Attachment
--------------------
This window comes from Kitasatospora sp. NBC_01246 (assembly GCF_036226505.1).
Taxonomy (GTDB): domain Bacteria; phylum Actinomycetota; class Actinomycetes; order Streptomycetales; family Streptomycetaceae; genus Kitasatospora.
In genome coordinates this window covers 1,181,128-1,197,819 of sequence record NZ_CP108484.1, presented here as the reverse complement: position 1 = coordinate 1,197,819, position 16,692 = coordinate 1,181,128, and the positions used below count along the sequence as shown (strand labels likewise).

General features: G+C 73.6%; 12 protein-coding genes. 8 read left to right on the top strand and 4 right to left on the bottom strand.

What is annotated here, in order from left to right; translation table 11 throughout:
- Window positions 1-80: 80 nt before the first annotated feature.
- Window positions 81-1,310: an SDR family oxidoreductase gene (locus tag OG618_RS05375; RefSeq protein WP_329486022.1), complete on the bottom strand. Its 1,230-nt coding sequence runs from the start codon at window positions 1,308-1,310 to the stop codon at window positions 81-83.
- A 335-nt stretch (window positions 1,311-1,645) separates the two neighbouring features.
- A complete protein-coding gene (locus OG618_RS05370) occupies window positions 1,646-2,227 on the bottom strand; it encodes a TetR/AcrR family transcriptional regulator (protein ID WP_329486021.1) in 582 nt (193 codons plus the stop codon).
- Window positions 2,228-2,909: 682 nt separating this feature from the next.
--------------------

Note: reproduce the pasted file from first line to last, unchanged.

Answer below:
This window comes from Kitasatospora sp. NBC_01246 (assembly GCF_036226505.1).
Taxonomy (GTDB): domain Bacteria; phylum Actinomycetota; class Actinomycetes; order Streptomycetales; family Streptomycetaceae; genus Kitasatospora.
In genome coordinates this window covers 1,181,128-1,197,819 of sequence record NZ_CP108484.1, presented here as the reverse complement: position 1 = coordinate 1,197,819, position 16,692 = coordinate 1,181,128, and the positions used below count along the sequence as shown (strand labels likewise).

General features: G+C 73.6%; 12 protein-coding genes. 8 read left to right on the top strand and 4 right to left on the bottom strand.

What is annotated here, in order from left to right; translation table 11 throughout:
- Window positions 1-80: 80 nt before the first annotated feature.
- Window positions 81-1,310: an SDR family oxidoreductase gene (locus tag OG618_RS05375; RefSeq protein WP_329486022.1), complete on the bottom strand. Its 1,230-nt coding sequence runs from the start codon at window positions 1,308-1,310 to the stop codon at window positions 81-83.
- A 335-nt stretch (window positions 1,311-1,645) separates the two neighbouring features.
- A complete protein-coding gene (locus OG618_RS05370) occupies window positions 1,646-2,227 on the bottom strand; it encodes a TetR/AcrR family transcriptional regulator (protein ID WP_329486021.1) in 582 nt (193 codons plus the stop codon).
- Window positions 2,228-2,909: 682 nt separating this feature from the next.